“For our anaerobic digester it’s all about getting the highest possible gas yield from our crops and we’ve opted to use CrimpSafe-treated grain as part of our feedstock as we believe it’s the most cost-effective in terms of gas yield per hectare on land that is some distance from the farm. By leaving the straw on the field we are not bringing in the part of the crop with lower gas value but returning it as organic matter to the soil as well as benefiting from a longer retention period in the digester.”

Frans De Boer – AD plant owner/ AD Advisor/ Farmer

Why use CrimpSafe 300?

CrimpSafe 300 is the ideal preservative for crimped maize or hybrid rye when managing feedstocks for the optimum digester performance, helping to achieve increased biogas yields.

With the high energy value and high biogas potential of grain, it is important to preserve it correctly. CrimpSafe 300 is the only answer.

The Benefits

  • Produces a highly digestible, high value feedstock for biogas production.
  • The process is simple – crimp, clamp, feed to the digester.
  • No heating and spoilage from yeast and moulds on opening, preserving the high energy value of this top-quality feedstock.
  • Once opened, CrimpSafe 300 has been proven to keep the feedstock stable for 300 hours – hence the name! This includes not only at the clamp face but even when it has been removed from the clamp.
  • Reduces grain loss in the field.
  • No drying or specialist storage is required.
  • In wet harvesting conditions, often found in the maize season, harvesting for crimp causes less soil movement, contamination and damage than for maize silage.
  • The declining digestibility of wholecrop as the growing season progresses is a driver to make the switch from forage to crimp.
  • Can yield about 500 cubic metres of biogas per fresh tonne depending on dry matter and quality.
  • Lower costs per hectare to haul product.
  • On-going product support from AD Feedstock Solutions who, with parent company Kelvin Cave Ltd, are the UK market leader in crimping technology – able to also work with your contractor to get the best from the crimping process.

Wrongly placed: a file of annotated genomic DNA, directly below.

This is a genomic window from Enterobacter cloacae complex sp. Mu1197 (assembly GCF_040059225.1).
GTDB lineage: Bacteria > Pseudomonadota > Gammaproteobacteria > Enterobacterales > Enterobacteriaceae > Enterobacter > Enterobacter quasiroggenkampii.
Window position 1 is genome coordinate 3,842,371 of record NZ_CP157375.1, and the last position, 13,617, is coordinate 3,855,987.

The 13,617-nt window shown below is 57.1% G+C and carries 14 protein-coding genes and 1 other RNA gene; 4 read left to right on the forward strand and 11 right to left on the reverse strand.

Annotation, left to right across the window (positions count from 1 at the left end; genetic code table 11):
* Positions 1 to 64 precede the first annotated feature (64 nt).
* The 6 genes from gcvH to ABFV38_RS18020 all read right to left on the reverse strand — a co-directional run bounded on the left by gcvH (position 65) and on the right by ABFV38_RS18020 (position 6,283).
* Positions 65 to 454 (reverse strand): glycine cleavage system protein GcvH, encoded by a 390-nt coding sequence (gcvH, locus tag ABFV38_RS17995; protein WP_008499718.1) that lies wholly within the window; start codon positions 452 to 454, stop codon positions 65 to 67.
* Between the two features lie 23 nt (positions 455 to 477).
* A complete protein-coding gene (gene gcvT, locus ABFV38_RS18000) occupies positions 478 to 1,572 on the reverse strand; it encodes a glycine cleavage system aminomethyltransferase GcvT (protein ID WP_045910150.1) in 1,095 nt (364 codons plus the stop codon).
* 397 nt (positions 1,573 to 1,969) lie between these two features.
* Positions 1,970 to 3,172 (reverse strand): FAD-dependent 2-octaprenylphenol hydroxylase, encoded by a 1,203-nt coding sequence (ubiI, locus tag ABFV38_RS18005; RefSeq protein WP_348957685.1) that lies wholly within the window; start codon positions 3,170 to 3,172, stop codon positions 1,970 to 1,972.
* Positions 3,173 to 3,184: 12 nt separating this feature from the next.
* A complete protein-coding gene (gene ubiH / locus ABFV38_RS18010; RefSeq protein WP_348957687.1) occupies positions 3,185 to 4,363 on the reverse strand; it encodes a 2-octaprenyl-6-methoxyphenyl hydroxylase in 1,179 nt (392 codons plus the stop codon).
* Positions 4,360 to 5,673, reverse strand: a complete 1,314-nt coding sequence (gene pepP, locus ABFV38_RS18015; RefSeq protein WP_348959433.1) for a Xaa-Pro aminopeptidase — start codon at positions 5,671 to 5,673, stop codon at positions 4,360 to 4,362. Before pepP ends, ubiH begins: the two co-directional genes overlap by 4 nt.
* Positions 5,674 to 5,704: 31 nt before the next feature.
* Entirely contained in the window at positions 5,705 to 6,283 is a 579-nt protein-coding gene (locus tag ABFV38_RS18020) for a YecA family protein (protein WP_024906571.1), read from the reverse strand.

“Our customers tend to take delivery of full lorry-loads of crimped maize which may need to last them outside the clamp for a week to 10 days. They report that the crimp keeps really well and stays cold – right down to the dregs at the end, so I have no hesitation in preserving rye in the same way.”

Frans De Boer, Contractor supplying crimped maize and hybrid rye to AD plants.

The Golden Rules of Crimping Grains

Crimped grain can be stored in a conventional clamp or in a plastic tube.

When crimping grains make sure to follow these Golden Rules:

  • Prepare the clamp/bagging site – all areas that will come into contact with the grain should be thoroughly cleaned, along with any vehicles used for handling and consolidation.
  • Line clamp walls with heavy-duty side sheeting.
  • Use CrimpSafe 300 on the grain as it is passed through a crimping machine.
  • Ensile within 24 hours of combining, filling the clamp in thin layers and consolidating it well to remove the air pockets.
  • Once filled and consolidated, cover immediately with O2 Barrier sheeting.
  • Line the shoulders with a layer of gravel bags pushed tight into the edges.
  • Fold over the side sheets and, again, fix with a layer of gravel bags.
  • Weigh down the sheeting evenly over the surface of the clamp.
  • Pay particular attention to sealing the front of the clamp by using gravel bags touching end to end to create a seal between the concrete and the sheeting.
  • Use ClampNet or the Silage Safe surface-tensioning system to protect from birds and vermin. However, ClampNets still need to be weighted down and kept tight.
  • Keep the clamp sealed for three weeks before feed-out.
  • On opening, as with silage, keep the leading edge of the sheeting at the top of the face weighted down; cutting the feed neatly; working across the whole face at least once a week.
  • Do not pull the sheet down over the face once opened – it can act as an incubator for unwanted micro-organisms.

An alternative to clamping the crimped grain is to store it in plastic tubes:

For more detailed advice on the crimping process and the storage of crimped grains please contact us.